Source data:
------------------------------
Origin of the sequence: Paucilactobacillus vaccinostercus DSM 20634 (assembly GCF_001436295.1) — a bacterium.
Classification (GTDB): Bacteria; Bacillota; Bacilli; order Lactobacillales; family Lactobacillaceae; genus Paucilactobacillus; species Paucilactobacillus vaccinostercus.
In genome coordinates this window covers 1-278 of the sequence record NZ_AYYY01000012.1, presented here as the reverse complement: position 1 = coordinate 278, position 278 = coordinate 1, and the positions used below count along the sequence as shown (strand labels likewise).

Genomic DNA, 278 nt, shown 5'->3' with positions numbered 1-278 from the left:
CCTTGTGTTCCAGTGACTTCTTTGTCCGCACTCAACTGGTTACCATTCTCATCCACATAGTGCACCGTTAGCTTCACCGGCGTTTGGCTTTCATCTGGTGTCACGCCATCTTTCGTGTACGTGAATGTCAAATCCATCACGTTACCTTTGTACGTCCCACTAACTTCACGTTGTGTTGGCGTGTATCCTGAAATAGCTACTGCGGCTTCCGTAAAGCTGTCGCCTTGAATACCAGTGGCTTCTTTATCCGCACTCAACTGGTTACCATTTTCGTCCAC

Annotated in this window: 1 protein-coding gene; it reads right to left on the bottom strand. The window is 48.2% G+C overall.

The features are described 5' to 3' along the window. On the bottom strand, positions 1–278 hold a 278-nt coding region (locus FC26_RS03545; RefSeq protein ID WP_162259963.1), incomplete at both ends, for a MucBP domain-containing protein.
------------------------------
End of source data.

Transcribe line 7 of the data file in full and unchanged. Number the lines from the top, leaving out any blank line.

The features are described 5' to 3' along the window. On the bottom strand, positions 1–278 hold a 278-nt coding region (locus FC26_RS03545; RefSeq protein ID WP_162259963.1), incomplete at both ends, for a MucBP domain-containing protein.